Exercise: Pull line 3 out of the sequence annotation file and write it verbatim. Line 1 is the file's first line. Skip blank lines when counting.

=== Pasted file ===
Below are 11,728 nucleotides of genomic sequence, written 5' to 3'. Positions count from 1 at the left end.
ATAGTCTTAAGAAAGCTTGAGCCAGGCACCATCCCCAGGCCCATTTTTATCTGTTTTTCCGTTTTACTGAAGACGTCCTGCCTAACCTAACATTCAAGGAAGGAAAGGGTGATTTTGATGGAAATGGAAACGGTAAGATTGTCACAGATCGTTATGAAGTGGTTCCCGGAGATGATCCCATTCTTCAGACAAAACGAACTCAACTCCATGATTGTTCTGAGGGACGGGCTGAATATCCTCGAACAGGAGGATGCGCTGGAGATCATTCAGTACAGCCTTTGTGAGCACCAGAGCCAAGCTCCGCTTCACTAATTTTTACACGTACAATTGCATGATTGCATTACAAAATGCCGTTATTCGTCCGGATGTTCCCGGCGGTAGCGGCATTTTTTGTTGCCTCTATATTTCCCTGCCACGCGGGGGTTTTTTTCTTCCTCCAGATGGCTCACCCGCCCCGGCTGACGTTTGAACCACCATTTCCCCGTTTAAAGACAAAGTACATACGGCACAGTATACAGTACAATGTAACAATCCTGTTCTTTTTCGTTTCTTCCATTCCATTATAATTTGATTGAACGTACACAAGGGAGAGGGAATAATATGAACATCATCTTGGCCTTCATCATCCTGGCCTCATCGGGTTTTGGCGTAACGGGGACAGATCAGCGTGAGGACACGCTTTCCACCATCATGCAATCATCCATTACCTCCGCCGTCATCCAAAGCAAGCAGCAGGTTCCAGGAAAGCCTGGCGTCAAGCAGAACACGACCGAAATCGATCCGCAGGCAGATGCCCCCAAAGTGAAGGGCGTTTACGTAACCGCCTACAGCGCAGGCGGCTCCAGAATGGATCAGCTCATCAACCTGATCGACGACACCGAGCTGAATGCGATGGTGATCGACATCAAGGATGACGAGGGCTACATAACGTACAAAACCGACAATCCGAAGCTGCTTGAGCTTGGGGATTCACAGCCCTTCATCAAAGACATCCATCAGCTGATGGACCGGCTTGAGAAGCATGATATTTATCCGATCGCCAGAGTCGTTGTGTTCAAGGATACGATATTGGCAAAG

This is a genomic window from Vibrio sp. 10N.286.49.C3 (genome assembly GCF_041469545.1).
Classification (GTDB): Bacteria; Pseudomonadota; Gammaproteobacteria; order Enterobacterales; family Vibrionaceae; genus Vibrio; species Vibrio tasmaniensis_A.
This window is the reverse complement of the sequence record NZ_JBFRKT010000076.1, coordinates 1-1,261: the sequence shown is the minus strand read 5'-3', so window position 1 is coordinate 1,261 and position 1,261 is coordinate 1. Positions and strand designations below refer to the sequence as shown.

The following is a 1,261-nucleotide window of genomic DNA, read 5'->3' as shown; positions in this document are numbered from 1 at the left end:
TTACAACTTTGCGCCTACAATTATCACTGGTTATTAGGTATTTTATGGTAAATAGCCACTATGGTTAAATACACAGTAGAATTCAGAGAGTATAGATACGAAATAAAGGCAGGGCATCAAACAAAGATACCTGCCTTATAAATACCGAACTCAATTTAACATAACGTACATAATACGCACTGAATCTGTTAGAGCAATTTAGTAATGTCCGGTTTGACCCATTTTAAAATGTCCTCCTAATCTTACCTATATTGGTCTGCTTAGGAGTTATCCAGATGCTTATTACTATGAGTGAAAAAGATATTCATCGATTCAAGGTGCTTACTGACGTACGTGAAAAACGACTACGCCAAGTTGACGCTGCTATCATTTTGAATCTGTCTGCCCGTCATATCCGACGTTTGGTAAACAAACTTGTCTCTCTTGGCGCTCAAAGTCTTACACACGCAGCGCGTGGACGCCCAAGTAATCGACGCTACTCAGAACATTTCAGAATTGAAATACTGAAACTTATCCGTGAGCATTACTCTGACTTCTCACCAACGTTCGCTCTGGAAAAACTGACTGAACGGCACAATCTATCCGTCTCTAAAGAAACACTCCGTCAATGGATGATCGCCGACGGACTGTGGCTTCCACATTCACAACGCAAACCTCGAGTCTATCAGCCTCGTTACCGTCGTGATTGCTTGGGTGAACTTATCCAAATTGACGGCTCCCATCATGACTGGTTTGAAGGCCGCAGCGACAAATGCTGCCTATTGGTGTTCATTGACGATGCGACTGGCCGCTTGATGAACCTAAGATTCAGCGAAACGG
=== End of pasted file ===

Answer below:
This is a genomic window from Vibrio sp. 10N.286.49.C3 (genome assembly GCF_041469545.1).